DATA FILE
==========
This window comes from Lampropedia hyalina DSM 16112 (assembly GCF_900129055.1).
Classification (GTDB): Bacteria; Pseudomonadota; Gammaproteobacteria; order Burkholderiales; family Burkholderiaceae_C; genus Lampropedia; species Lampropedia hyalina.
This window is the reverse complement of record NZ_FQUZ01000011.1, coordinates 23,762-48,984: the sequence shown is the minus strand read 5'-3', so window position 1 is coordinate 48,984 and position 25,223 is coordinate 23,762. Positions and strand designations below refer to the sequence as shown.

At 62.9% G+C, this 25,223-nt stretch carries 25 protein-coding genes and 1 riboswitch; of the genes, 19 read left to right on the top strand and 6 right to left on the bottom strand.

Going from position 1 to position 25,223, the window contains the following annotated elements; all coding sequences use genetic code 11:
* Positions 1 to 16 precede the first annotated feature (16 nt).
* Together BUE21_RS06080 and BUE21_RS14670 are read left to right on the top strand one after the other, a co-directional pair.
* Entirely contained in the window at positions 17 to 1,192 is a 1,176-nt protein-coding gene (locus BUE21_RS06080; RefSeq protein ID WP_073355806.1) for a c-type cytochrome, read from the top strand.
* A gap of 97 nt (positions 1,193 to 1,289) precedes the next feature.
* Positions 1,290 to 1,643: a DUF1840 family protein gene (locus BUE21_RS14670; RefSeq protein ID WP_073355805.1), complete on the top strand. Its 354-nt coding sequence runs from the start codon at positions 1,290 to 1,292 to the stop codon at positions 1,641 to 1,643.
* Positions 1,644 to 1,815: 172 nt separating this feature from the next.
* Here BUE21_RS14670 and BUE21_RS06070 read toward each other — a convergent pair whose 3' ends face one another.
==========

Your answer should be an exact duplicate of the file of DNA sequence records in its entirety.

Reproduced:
This window comes from Lampropedia hyalina DSM 16112 (assembly GCF_900129055.1).
Classification (GTDB): Bacteria; Pseudomonadota; Gammaproteobacteria; order Burkholderiales; family Burkholderiaceae_C; genus Lampropedia; species Lampropedia hyalina.
This window is the reverse complement of record NZ_FQUZ01000011.1, coordinates 23,762-48,984: the sequence shown is the minus strand read 5'-3', so window position 1 is coordinate 48,984 and position 25,223 is coordinate 23,762. Positions and strand designations below refer to the sequence as shown.

At 62.9% G+C, this 25,223-nt stretch carries 25 protein-coding genes and 1 riboswitch; of the genes, 19 read left to right on the top strand and 6 right to left on the bottom strand.

Going from position 1 to position 25,223, the window contains the following annotated elements; all coding sequences use genetic code 11:
* Positions 1 to 16 precede the first annotated feature (16 nt).
* Together BUE21_RS06080 and BUE21_RS14670 are read left to right on the top strand one after the other, a co-directional pair.
* Entirely contained in the window at positions 17 to 1,192 is a 1,176-nt protein-coding gene (locus BUE21_RS06080; RefSeq protein ID WP_073355806.1) for a c-type cytochrome, read from the top strand.
* A gap of 97 nt (positions 1,193 to 1,289) precedes the next feature.
* Positions 1,290 to 1,643: a DUF1840 family protein gene (locus BUE21_RS14670; RefSeq protein ID WP_073355805.1), complete on the top strand. Its 354-nt coding sequence runs from the start codon at positions 1,290 to 1,292 to the stop codon at positions 1,641 to 1,643.
* Positions 1,644 to 1,815: 172 nt separating this feature from the next.
* Here BUE21_RS14670 and BUE21_RS06070 read toward each other — a convergent pair whose 3' ends face one another.